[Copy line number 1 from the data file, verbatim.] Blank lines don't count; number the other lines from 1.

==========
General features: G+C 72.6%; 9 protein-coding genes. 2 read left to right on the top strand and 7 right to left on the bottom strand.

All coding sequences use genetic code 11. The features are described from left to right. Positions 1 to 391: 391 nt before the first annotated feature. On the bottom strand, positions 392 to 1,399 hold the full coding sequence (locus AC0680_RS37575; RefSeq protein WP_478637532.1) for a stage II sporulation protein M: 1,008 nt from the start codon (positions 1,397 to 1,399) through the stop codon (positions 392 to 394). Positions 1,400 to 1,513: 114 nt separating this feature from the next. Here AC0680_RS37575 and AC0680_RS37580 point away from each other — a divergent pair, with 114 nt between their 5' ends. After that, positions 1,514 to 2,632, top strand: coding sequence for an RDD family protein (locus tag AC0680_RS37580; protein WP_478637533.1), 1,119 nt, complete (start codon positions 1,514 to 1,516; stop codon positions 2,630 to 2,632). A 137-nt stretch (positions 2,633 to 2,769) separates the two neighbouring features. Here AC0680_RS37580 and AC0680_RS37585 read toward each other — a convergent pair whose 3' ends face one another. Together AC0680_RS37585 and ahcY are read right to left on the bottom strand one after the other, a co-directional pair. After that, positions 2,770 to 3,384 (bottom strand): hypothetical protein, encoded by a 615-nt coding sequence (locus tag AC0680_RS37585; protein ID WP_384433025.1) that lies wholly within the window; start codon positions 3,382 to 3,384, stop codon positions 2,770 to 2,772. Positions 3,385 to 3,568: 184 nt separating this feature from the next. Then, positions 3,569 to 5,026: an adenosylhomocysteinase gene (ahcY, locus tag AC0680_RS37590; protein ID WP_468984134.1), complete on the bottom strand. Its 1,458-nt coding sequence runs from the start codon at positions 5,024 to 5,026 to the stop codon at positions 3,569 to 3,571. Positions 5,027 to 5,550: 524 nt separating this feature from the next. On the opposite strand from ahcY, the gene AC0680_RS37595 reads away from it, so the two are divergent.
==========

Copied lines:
General features: G+C 72.6%; 9 protein-coding genes. 2 read left to right on the top strand and 7 right to left on the bottom strand.